In a related issue, this boss couldn’t prioritise one task over another, they both had to be done – right now!

      I never could convince him that providing clear priorities and a workload appropriate to the timeframe would produce a far better result.  Mainly because his main motivation method was based on fear, and improved productivity would have resulted in people fearing the loss of their jobs less.

  • Joe Abraham

    This is a cool way of communicating great ideas! Felt like looking at a negative film in the dark room! 

    I am analyzing my own life to wage war against these frustrating qualities. 

    Meanwhile here’s an add on: asking the staff not to do something and then doing it secretly!

  • Ray

    How does an employee in this situation “lead upward’ to positively influence a bad boss?

  • Leo de Sousa

    Thanks for this post.  I worked for a guy exactly like this for the last 4 years!  He finally got fired after the staff rebelled (for the 2nd time).  I called him my “Reverse Mentor”  Cheers, Leo 

  • Shandel

    Excellent word to all employers!  Thank you Michael for sharing your wisdom with us once again!

  • Loren Pinilis

    It seems I’ve learned MORE from the bad leaders I’ve been under than the good ones. And it was convicting to think of how many of these apply to me in some way today.
    Another one is an unrealistic boss – the type that wants a three-day project finished in two hours.

  • Deanna Johns Nichols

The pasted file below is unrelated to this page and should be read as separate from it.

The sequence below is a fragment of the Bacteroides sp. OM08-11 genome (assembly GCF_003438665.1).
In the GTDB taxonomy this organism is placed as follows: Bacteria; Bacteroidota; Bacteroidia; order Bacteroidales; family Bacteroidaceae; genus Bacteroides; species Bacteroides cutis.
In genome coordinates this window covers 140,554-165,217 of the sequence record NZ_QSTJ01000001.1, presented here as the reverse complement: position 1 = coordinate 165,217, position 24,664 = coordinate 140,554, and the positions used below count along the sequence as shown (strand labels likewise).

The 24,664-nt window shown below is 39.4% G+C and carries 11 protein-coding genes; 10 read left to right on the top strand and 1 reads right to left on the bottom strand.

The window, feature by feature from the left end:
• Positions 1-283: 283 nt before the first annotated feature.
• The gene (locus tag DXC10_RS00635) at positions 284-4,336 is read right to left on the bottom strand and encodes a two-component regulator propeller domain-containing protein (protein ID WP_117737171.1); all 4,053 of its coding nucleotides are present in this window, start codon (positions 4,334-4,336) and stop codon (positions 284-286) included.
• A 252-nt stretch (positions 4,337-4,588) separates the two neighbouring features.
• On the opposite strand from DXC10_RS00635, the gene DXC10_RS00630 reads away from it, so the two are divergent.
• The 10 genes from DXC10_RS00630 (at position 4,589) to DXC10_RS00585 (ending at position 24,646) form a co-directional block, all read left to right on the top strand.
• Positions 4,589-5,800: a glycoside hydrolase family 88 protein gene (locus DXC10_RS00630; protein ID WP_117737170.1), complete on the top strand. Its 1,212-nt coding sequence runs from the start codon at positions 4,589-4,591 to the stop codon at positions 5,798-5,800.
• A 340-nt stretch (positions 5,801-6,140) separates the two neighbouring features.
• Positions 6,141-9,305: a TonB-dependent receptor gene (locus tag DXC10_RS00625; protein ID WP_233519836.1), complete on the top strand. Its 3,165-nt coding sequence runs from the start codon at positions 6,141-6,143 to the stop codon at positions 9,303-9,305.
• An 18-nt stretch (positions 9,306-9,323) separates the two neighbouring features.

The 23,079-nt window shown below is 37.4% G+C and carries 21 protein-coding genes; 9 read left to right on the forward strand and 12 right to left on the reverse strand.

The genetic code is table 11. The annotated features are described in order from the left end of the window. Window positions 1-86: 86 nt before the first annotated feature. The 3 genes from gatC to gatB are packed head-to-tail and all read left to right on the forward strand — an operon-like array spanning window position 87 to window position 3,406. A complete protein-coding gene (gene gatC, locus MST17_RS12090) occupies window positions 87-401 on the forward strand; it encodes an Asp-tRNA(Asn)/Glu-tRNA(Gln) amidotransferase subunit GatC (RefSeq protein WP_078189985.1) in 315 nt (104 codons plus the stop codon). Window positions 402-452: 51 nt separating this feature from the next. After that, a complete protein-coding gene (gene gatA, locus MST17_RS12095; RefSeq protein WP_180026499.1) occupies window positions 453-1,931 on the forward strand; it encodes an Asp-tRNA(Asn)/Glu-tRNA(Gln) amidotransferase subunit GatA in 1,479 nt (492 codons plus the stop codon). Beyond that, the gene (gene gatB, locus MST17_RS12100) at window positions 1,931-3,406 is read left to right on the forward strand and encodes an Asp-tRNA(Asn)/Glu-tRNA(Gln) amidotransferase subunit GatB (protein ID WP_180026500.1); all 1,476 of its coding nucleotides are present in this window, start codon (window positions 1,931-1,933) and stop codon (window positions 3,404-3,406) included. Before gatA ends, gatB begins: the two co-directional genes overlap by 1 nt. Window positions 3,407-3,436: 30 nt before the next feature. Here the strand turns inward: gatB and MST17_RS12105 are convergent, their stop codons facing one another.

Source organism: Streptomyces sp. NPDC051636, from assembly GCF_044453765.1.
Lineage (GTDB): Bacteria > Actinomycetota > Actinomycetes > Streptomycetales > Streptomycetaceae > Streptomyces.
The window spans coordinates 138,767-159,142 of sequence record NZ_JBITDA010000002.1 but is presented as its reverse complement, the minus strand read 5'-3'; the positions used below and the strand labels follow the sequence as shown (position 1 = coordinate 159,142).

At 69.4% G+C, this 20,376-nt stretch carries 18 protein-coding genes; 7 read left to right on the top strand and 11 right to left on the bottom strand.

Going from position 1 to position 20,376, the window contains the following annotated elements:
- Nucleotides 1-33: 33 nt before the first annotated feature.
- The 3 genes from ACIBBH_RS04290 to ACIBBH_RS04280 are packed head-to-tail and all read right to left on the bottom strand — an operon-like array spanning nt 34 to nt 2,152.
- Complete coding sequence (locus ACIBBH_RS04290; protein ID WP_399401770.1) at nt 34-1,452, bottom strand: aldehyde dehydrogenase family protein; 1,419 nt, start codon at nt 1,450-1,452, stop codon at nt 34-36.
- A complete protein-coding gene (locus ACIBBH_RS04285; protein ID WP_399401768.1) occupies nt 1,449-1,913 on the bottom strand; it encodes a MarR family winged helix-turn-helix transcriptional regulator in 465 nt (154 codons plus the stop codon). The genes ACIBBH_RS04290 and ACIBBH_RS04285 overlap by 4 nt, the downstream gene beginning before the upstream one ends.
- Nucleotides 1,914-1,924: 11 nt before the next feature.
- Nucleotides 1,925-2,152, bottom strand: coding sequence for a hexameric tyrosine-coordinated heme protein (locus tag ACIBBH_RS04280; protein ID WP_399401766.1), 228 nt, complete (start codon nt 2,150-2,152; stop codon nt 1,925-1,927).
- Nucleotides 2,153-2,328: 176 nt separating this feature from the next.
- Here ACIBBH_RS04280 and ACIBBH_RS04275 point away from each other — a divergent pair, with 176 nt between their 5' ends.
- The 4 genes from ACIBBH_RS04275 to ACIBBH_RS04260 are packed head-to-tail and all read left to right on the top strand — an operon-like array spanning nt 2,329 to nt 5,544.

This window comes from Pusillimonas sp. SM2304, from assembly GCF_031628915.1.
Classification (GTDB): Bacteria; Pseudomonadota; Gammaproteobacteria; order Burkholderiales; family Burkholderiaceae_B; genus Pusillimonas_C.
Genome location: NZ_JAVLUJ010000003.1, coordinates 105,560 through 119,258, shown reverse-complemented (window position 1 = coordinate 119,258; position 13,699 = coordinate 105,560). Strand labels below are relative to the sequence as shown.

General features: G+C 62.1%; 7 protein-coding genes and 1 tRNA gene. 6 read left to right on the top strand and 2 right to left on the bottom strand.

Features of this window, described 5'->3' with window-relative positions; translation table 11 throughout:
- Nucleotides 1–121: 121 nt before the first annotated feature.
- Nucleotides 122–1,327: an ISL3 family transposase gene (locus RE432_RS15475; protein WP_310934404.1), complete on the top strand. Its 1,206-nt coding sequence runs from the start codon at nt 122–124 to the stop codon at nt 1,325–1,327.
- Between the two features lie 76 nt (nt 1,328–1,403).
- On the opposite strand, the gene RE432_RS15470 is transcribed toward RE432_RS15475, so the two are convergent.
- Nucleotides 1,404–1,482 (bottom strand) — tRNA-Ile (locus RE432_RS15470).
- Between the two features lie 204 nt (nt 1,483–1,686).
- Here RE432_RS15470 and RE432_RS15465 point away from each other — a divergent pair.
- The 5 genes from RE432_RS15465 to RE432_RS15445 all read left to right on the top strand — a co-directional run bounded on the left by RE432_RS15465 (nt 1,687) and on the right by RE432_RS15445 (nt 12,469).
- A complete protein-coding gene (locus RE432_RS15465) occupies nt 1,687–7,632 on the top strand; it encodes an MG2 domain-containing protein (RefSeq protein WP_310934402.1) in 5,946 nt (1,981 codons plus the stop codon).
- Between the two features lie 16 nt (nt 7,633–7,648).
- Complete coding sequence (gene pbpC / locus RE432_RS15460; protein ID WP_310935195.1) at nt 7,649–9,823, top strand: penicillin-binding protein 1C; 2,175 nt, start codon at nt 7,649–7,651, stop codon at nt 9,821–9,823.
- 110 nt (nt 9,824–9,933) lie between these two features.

Hold back information from your employees that would make them more effective at their jobs. That way you can be sure they never know more than you do.

    Don’t allow employees to flourish by assigning tasks in their areas of greatest strength. Instead, keep them bored and frustrated so they dread coming to work every day. 

    • Robert Ewoldt

      This goes back to a previous post, one about whether your boss is for you or
      against you… there are so many bosses that don’t care what your skills
      are, as long as you make them look good.

  • Michael Gray

    14. Motivate them by messing with their sense of job security.  Nothing produces results and fosters creativity more than reminding your employees that you authorize their paycheck.  If you create an environment where they feel like the slightest slip-up might mean the end of their employment, they will be much more motivated and will be innovative workers.

    • Robert Ewoldt

      A better way to keep your employees (I’ve heard) is to get them into deep
      debt… encourage them to get a mortgage, have the company loan them money,
      etc. :)

      • Michael Hyatt

        I once worked for a company where management had this exact philosophy. Sad.

        • Robert Ewoldt

          I think I read recently somewhere that there were major banks on Wall Street
          that do this to their top talent… to keep them. Weird…

          • Gail

            It creates false loyalty.

    • Michael Hyatt

      I have worked in this kind of environment, too. Very frustrating!

  • Al Pittampalli

    Micromanaging is an absurd form of leadership. What’s the point in having a person to delegate to? Dan Pink tells us that autonomy is one of the primary drivers of motivation in our new era, it’s time managers start to realize this. Great list, Michael.

  • Karen Carter

    My personal favorites are “we need to talk” and then leave them alone for a couple of days to think about the statement and try to figure out what they did, and lay down the law, say there are no favorites or family preferences and then proceed to overlook the stated indiscretion.

  • Travis

    Mike, what is my boss does all 13 of these plus more.  Should I jump ship or wait for him to leave? Is my career in jeapordy as long as I am working for him?  Thanks

    • Michael Hyatt

      This depends on many factors. I think you should try to find something else. Life is to short, and your boss to important, to subject yourself to this day after day.